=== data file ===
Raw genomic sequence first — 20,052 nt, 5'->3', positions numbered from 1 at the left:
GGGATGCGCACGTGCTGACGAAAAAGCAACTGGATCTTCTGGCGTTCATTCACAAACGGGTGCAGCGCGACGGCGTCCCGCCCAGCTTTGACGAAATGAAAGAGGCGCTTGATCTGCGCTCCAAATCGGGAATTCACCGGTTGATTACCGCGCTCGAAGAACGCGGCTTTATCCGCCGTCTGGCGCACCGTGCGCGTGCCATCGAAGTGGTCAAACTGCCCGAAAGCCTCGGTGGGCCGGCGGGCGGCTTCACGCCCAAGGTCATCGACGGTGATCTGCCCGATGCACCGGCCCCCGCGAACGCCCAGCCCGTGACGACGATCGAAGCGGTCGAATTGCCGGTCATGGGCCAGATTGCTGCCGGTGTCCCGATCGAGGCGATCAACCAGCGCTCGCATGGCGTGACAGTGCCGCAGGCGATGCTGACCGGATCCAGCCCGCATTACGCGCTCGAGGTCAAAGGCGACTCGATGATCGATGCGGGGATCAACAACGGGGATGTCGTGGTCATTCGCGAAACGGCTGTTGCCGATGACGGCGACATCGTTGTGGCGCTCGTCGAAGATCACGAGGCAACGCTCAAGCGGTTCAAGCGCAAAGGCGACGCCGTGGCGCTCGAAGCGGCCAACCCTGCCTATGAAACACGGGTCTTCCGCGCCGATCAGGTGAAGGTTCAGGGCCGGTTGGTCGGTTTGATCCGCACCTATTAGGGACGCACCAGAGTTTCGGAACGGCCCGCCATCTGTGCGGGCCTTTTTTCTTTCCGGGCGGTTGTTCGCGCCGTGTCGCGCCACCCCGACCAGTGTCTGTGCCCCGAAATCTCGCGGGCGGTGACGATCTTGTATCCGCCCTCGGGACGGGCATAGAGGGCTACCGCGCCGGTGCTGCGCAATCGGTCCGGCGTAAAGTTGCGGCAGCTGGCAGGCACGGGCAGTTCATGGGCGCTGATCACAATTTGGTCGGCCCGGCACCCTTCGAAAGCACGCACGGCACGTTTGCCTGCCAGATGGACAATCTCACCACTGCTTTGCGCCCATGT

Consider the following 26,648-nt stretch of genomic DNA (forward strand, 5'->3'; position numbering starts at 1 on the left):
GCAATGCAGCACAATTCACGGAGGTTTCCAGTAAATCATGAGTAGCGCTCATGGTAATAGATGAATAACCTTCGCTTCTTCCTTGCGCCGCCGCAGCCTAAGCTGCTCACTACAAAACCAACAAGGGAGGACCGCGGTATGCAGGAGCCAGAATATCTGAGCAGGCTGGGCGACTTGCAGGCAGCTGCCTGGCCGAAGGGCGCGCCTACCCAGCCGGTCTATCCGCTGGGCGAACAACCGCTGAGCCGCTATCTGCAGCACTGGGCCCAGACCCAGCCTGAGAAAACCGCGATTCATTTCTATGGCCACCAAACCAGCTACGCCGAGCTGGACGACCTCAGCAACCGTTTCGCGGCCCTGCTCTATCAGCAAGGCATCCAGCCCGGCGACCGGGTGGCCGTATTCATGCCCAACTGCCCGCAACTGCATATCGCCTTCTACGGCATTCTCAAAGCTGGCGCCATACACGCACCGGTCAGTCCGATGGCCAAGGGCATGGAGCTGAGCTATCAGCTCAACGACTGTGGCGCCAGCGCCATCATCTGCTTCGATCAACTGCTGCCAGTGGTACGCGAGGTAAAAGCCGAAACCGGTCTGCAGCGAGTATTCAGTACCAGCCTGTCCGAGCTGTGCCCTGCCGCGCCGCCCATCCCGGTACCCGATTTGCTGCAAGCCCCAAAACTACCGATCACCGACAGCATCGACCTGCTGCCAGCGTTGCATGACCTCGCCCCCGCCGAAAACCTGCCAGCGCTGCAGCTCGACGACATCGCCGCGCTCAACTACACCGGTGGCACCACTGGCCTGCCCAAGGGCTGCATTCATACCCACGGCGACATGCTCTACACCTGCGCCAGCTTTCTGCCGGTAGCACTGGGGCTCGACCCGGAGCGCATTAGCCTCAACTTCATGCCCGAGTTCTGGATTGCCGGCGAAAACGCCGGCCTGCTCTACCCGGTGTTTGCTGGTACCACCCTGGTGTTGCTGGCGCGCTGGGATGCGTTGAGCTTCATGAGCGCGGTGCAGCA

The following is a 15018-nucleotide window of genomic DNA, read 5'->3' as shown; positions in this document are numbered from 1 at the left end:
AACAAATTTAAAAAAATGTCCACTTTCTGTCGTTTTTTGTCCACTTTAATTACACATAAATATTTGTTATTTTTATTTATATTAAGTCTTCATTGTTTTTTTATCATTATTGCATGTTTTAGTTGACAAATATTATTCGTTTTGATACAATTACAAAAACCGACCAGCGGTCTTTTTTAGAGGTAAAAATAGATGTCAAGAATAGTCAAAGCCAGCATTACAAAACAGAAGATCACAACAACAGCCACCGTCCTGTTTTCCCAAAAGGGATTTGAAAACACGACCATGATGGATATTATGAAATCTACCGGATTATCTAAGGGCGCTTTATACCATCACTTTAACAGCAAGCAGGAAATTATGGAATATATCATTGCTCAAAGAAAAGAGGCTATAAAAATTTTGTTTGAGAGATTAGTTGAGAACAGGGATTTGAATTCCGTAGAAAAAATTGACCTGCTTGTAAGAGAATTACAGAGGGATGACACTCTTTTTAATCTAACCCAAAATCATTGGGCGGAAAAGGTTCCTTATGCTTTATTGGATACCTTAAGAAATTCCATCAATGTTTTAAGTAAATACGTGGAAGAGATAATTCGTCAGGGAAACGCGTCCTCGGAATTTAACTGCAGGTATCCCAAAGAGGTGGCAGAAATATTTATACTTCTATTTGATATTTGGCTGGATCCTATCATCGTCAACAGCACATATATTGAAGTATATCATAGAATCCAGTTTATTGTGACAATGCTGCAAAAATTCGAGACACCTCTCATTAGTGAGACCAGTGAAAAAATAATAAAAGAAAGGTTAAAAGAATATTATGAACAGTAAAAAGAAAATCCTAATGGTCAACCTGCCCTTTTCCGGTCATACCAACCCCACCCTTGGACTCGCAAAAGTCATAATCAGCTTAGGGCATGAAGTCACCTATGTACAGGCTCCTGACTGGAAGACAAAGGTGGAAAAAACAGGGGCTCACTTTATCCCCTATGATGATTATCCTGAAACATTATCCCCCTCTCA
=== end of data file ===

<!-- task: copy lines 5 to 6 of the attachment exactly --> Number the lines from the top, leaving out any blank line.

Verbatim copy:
The following is a 15018-nucleotide window of genomic DNA, read 5'->3' as shown; positions in this document are numbered from 1 at the left end:
AACAAATTTAAAAAAATGTCCACTTTCTGTCGTTTTTTGTCCACTTTAATTACACATAAATATTTGTTATTTTTATTTATATTAAGTCTTCATTGTTTTTTTATCATTATTGCATGTTTTAGTTGACAAATATTATTCGTTTTGATACAATTACAAAAACCGACCAGCGGTCTTTTTTAGAGGTAAAAATAGATGTCAAGAATAGTCAAAGCCAGCATTACAAAACAGAAGATCACAACAACAGCCACCGTCCTGTTTTCCCAAAAGGGATTTGAAAACACGACCATGATGGATATTATGAAATCTACCGGATTATCTAAGGGCGCTTTATACCATCACTTTAACAGCAAGCAGGAAATTATGGAATATATCATTGCTCAAAGAAAAGAGGCTATAAAAATTTTGTTTGAGAGATTAGTTGAGAACAGGGATTTGAATTCCGTAGAAAAAATTGACCTGCTTGTAAGAGAATTACAGAGGGATGACACTCTTTTTAATCTAACCCAAAATCATTGGGCGGAAAAGGTTCCTTATGCTTTATTGGATACCTTAAGAAATTCCATCAATGTTTTAAGTAAATACGTGGAAGAGATAATTCGTCAGGGAAACGCGTCCTCGGAATTTAACTGCAGGTATCCCAAAGAGGTGGCAGAAATATTTATACTTCTATTTGATATTTGGCTGGATCCTATCATCGTCAACAGCACATATATTGAAGTATATCATAGAATCCAGTTTATTGTGACAATGCTGCAAAAATTCGAGACACCTCTCATTAGTGAGACCAGTGAAAAAATAATAAAAGAAAGGTTAAAAGAATATTATGAACAGTAAAAAGAAAATCCTAATGGTCAACCTGCCCTTTTCCGGTCATACCAACCCCACCCTTGGACTCGCAAAAGTCATAATCAGCTTAGGGCATGAAGTCACCTATGTACAGGCTCCTGACTGGAAGACAAAGGTGGAAAAAACAGGGGCTCACTTTATCCCCTATGATGATTATCCTGAAACATTATCCCCCTCTCA